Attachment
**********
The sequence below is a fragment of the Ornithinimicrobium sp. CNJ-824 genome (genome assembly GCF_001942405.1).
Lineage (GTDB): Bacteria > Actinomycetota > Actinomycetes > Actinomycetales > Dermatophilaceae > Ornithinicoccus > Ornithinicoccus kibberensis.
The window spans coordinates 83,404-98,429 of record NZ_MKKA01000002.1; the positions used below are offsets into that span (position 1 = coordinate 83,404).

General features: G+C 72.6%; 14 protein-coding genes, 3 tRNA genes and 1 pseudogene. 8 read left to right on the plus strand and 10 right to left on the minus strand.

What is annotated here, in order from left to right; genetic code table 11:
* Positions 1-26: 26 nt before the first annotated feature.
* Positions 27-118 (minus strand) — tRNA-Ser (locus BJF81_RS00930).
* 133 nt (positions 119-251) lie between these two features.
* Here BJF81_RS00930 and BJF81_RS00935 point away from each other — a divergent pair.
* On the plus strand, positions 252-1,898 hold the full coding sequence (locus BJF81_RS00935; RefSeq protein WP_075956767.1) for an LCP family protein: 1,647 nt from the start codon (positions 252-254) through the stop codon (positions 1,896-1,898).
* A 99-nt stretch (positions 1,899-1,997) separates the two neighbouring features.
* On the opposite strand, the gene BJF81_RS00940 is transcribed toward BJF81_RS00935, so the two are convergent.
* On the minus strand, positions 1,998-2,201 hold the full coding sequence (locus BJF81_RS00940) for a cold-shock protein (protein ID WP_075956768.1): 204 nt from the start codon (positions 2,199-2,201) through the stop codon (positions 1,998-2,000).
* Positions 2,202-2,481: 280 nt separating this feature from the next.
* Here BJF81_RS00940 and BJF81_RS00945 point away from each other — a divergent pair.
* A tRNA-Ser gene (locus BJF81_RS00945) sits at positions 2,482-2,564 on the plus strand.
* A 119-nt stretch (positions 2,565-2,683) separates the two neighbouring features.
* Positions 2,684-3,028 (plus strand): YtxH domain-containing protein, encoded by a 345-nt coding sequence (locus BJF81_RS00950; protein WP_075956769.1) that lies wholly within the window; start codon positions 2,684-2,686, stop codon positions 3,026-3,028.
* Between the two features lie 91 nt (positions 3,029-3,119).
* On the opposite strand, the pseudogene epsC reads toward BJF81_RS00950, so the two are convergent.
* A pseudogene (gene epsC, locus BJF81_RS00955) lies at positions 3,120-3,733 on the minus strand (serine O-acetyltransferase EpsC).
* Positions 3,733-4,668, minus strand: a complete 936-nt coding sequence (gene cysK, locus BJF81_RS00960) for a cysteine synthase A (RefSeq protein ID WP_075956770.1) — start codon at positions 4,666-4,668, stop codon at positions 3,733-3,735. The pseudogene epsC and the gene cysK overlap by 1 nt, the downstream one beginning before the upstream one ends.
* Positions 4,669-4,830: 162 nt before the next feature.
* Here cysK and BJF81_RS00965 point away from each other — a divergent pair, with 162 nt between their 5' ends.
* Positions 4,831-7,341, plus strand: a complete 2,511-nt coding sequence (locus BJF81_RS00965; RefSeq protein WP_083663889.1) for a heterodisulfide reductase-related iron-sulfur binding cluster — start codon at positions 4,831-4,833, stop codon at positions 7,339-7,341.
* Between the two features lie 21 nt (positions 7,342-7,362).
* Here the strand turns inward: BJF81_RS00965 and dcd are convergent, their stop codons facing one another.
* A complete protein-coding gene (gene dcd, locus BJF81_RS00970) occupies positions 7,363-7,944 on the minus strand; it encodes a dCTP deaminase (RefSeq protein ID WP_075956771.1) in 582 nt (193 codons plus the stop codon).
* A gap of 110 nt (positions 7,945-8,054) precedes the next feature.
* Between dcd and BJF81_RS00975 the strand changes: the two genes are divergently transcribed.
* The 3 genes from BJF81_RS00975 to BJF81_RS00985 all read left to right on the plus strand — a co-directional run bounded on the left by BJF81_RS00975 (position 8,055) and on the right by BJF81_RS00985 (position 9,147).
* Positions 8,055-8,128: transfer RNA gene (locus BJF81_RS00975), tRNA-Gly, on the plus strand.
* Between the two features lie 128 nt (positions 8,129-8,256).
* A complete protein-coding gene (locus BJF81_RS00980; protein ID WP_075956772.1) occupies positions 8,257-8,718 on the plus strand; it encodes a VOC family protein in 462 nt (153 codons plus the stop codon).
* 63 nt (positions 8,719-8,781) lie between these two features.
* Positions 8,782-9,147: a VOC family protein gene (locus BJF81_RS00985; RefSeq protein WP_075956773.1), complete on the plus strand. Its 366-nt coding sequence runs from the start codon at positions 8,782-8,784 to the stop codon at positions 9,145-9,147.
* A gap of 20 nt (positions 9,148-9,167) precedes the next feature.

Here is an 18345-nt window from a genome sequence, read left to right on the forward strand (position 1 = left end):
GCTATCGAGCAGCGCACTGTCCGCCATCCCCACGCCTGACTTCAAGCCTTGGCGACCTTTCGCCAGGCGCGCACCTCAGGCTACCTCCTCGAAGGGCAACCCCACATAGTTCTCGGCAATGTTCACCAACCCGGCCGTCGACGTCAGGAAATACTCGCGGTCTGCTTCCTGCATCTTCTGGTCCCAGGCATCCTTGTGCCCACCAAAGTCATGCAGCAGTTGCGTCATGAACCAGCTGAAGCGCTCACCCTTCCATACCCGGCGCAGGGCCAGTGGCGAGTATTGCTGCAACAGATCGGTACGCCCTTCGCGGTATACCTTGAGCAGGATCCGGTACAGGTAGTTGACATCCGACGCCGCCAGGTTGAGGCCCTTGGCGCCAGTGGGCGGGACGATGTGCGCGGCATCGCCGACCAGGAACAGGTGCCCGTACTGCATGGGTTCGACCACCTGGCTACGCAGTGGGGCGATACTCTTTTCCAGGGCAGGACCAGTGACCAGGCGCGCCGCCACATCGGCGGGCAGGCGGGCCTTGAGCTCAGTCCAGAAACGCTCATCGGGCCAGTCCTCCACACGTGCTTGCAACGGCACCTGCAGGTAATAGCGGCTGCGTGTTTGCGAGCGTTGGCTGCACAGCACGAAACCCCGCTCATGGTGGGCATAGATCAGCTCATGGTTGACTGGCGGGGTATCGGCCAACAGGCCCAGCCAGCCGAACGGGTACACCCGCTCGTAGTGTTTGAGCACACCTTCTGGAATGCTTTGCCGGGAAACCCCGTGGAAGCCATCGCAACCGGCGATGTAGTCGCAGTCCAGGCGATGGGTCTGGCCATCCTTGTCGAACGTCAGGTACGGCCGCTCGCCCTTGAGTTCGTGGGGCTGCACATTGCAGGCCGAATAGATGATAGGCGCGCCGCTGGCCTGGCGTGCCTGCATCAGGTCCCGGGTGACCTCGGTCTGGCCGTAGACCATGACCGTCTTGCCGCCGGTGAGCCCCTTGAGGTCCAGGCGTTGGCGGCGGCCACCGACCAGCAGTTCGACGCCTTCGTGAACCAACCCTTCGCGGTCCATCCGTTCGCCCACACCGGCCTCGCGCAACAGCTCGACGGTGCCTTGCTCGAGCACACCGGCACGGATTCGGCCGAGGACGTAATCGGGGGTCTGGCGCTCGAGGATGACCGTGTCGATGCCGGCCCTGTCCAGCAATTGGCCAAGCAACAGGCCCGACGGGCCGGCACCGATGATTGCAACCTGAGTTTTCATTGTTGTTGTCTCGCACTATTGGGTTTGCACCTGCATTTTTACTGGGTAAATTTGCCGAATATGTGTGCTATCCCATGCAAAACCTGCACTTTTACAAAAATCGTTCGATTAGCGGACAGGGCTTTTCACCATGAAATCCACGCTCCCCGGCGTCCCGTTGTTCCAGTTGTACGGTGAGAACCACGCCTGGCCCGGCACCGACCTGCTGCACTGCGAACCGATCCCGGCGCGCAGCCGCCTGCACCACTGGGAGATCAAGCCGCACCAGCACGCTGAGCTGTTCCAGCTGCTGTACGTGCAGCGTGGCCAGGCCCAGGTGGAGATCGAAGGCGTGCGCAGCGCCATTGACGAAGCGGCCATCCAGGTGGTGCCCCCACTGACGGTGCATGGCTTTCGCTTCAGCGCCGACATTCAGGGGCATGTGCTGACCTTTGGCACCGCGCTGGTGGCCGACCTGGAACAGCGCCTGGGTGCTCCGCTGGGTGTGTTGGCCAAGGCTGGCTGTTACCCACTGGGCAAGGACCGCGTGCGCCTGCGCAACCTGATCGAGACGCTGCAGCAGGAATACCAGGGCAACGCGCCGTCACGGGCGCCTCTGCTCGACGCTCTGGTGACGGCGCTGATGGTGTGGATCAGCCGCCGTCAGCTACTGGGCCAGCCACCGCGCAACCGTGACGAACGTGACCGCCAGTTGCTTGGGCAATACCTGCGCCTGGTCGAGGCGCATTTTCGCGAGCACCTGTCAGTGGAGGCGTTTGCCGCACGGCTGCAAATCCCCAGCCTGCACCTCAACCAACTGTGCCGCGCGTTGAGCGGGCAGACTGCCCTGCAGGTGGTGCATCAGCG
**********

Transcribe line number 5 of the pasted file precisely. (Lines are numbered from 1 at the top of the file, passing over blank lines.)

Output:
What is annotated here, in order from left to right; genetic code table 11: